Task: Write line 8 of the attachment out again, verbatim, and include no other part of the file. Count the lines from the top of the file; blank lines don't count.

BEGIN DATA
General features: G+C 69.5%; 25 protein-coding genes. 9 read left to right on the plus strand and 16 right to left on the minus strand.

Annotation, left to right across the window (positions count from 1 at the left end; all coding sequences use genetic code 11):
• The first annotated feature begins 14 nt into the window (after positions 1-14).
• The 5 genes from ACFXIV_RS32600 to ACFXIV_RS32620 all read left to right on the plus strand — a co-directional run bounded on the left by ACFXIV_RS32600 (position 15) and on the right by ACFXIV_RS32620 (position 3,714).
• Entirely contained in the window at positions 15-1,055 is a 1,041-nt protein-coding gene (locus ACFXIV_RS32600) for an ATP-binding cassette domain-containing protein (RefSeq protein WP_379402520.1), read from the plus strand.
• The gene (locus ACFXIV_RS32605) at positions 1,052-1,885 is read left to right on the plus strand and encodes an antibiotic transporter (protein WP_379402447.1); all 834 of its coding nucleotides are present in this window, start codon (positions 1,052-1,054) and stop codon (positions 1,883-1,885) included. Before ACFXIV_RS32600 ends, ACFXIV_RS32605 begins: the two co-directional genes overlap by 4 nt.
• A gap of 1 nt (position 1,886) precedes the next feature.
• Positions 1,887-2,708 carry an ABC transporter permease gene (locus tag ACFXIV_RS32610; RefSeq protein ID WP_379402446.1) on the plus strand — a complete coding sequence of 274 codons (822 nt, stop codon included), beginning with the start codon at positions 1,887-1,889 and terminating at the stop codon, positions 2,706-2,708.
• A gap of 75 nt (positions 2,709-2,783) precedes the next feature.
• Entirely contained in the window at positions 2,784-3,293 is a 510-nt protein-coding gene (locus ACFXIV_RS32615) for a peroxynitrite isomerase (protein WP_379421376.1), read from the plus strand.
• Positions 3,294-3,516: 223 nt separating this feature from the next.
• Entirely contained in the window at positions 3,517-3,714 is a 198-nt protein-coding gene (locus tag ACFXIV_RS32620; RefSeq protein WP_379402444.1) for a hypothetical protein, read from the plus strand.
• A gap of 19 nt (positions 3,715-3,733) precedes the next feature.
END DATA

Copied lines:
• Positions 1,887-2,708 carry an ABC transporter permease gene (locus tag ACFXIV_RS32610; RefSeq protein ID WP_379402446.1) on the plus strand — a complete coding sequence of 274 codons (822 nt, stop codon included), beginning with the start codon at positions 1,887-1,889 and terminating at the stop codon, positions 2,706-2,708.